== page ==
Moderating vs. Learning

Let me state that I am not a moderator. At least, not a traditional one. I am an ethnographer, an anthropologist, and a strategist. And while both moderators and ethnographers speak to people, they are not the same thing. This isn’t just a matter of semantic difference, it is at the heart of how practitioners execute their work and how they practice their craft.

A moderator is defined as a presenter, a host. A moderator is a person or organization responsible for running an event. A moderator is a person given special powers to enforce the rules of a collective event, be it a focus group, a forum, a blog, etc.  Moderation is the process of eliminating or lessening extremes. It is used to ensure consensus and limit deviation. In other words, moderators assume control and direct. They maintain power and tease out information that is essentially qualitative hypothesis testing. Understand, I have no problem with moderation and moderators – the approach is useful and has its place in the inquiry toolkit. But the practice of moderation is limited not just by its structure but its theoretical underpinnings.

An anthropological approach (ethnography in particular) is aimed to learn and understand cultural phenomena which reflect the knowledge and guiding the life of a cultural group. Data collection methods are meant to capture the social meanings and ordinary activities of people in naturally occurring settings. Multiple methods of data collection may be employed to facilitate a relationship that allows for a more personal and in-depth portrait of the informants and their community. These can include participant observation, mind mapping, interviews, etc.  In order to accomplish a neutral observation a great deal of reflexivity on the part of the researcher is required.

Reflexivity asks us to explore the ways in which a researcher’s involvement with a particular study influences, acts upon and informs such research.  The goal is to minimize the power structure and allow people, our participants, to inform and guide the researcher according to what matters most to them, be it spoken or unspoken. In other words, we are not moderating, we are learning and exploring.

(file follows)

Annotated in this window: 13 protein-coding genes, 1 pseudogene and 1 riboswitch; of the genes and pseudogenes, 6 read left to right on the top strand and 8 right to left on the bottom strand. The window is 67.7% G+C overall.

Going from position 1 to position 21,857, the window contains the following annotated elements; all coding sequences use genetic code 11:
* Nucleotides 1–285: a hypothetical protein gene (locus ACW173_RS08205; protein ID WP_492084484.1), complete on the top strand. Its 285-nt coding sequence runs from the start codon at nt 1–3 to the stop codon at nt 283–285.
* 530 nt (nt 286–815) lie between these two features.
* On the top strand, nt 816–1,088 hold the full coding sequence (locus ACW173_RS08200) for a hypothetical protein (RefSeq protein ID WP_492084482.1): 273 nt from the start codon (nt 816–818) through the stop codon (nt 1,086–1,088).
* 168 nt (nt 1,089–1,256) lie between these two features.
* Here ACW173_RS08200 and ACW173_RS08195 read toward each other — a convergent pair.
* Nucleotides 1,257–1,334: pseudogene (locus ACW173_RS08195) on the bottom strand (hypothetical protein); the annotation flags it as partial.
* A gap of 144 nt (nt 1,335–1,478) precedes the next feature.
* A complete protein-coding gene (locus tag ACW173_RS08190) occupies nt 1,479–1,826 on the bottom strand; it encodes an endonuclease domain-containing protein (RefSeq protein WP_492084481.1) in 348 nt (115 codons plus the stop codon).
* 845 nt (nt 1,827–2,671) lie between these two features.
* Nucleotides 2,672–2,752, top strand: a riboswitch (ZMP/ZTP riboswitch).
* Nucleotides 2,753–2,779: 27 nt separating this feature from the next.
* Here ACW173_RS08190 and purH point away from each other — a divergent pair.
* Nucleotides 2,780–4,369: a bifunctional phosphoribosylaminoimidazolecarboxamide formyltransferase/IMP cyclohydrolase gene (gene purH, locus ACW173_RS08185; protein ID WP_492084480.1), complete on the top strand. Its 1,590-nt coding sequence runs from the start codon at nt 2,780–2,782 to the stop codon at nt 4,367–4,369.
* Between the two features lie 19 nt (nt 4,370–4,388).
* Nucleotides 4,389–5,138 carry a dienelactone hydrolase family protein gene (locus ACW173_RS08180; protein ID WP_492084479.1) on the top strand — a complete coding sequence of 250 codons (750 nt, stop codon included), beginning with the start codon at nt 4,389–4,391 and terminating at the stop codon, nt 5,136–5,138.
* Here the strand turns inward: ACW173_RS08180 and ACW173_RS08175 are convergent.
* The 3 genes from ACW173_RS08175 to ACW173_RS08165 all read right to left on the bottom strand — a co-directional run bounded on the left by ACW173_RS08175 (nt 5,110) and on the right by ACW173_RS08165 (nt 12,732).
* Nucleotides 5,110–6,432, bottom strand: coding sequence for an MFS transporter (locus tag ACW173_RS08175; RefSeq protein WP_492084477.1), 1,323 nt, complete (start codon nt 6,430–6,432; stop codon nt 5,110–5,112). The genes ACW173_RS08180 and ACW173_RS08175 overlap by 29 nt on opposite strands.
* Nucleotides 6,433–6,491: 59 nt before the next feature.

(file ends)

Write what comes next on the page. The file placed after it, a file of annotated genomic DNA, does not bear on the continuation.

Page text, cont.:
Ethnography’s strength comes from the ability to work fluidly with participants as opposed to moderating a setting or social interaction. The researcher who refers to him or herself as a moderator of ethnography, through his or her choice of words, is indicating how they will do fieldwork, how they will interpret findings and how they subconsciously see their role in the field. Again, moderation is a terrific tool but it is not ethnographic. Nor is ethnography the same as moderation — they both have things to contribute, but they are not methodological equivalents. If you’re going to hire an ethnographer it isn’t enough to ask what markets they will work in or how big the sample population will be. If you’re intending to conduct it yourself, it isn’t enough to have people who are comfortable with conducting interviews. Ask the questions: “What do you call yourself and what’s your job when interacting with people.” Then get them to articulate not only their methods, but the rationale behind them. Be specific. It’s your money. Be sure you are paying for what you have commissioned.

Published by gavinjohnston67

Take an ex-chef who’s now a full-fledge anthropologist and set him free to conduct qualitative research, ethnography, brand positioning, strategy and sociolinguistics studies and you have Gavin. He is committed to understand design and business problems by looking at them through an anthropological lens. He believes deeply in turning research findings into actionable results that provide solid business strategies and design ideas. It's not an insight until you do something with it. With over 18 years of experience in strategy, research, and communications, he has done research worldwide for a diverse set of clients within retail, legal, banking, automotive, telecommunications, health care and consumer products industries.

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